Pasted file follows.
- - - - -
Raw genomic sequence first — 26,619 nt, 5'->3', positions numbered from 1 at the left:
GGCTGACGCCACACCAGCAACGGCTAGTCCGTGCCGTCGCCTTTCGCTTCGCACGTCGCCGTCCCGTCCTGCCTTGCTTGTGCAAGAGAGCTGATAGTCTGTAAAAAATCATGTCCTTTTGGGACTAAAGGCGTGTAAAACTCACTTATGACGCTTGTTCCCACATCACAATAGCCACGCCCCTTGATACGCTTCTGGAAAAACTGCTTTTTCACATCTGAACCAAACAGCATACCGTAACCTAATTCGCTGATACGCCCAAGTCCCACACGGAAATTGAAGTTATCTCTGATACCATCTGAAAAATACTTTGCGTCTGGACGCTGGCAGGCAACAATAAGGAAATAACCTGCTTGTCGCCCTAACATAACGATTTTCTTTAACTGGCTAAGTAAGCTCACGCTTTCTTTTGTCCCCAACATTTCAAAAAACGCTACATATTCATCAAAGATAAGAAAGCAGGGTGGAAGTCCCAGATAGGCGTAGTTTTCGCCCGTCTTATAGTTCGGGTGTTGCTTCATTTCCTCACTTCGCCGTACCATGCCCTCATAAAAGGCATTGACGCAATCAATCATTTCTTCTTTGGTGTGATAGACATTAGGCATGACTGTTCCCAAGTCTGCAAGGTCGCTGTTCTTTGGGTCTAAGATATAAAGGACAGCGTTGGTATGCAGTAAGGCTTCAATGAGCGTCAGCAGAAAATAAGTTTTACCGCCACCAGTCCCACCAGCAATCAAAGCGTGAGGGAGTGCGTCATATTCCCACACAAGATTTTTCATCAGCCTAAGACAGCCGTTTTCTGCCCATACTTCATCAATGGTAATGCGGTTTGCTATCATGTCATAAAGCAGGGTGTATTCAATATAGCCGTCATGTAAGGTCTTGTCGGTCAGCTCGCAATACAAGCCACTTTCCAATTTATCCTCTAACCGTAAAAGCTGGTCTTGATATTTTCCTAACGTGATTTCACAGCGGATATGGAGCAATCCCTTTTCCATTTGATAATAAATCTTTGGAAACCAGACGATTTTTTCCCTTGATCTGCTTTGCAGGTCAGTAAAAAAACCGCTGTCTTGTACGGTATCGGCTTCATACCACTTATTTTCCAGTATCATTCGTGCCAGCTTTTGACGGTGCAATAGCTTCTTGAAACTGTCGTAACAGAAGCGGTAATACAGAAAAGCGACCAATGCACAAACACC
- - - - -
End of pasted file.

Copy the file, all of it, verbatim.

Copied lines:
Raw genomic sequence first — 26,619 nt, 5'->3', positions numbered from 1 at the left:
GGCTGACGCCACACCAGCAACGGCTAGTCCGTGCCGTCGCCTTTCGCTTCGCACGTCGCCGTCCCGTCCTGCCTTGCTTGTGCAAGAGAGCTGATAGTCTGTAAAAAATCATGTCCTTTTGGGACTAAAGGCGTGTAAAACTCACTTATGACGCTTGTTCCCACATCACAATAGCCACGCCCCTTGATACGCTTCTGGAAAAACTGCTTTTTCACATCTGAACCAAACAGCATACCGTAACCTAATTCGCTGATACGCCCAAGTCCCACACGGAAATTGAAGTTATCTCTGATACCATCTGAAAAATACTTTGCGTCTGGACGCTGGCAGGCAACAATAAGGAAATAACCTGCTTGTCGCCCTAACATAACGATTTTCTTTAACTGGCTAAGTAAGCTCACGCTTTCTTTTGTCCCCAACATTTCAAAAAACGCTACATATTCATCAAAGATAAGAAAGCAGGGTGGAAGTCCCAGATAGGCGTAGTTTTCGCCCGTCTTATAGTTCGGGTGTTGCTTCATTTCCTCACTTCGCCGTACCATGCCCTCATAAAAGGCATTGACGCAATCAATCATTTCTTCTTTGGTGTGATAGACATTAGGCATGACTGTTCCCAAGTCTGCAAGGTCGCTGTTCTTTGGGTCTAAGATATAAAGGACAGCGTTGGTATGCAGTAAGGCTTCAATGAGCGTCAGCAGAAAATAAGTTTTACCGCCACCAGTCCCACCAGCAATCAAAGCGTGAGGGAGTGCGTCATATTCCCACACAAGATTTTTCATCAGCCTAAGACAGCCGTTTTCTGCCCATACTTCATCAATGGTAATGCGGTTTGCTATCATGTCATAAAGCAGGGTGTATTCAATATAGCCGTCATGTAAGGTCTTGTCGGTCAGCTCGCAATACAAGCCACTTTCCAATTTATCCTCTAACCGTAAAAGCTGGTCTTGATATTTTCCTAACGTGATTTCACAGCGGATATGGAGCAATCCCTTTTCCATTTGATAATAAATCTTTGGAAACCAGACGATTTTTTCCCTTGATCTGCTTTGCAGGTCAGTAAAAAAACCGCTGTCTTGTACGGTATCGGCTTCATACCACTTATTTTCCAGTATCATTCGTGCCAGCTTTTGACGGTGCAATAGCTTCTTGAAACTGTCGTAACAGAAGCGGTAATACAGAAAAGCGACCAATGCACAAACACC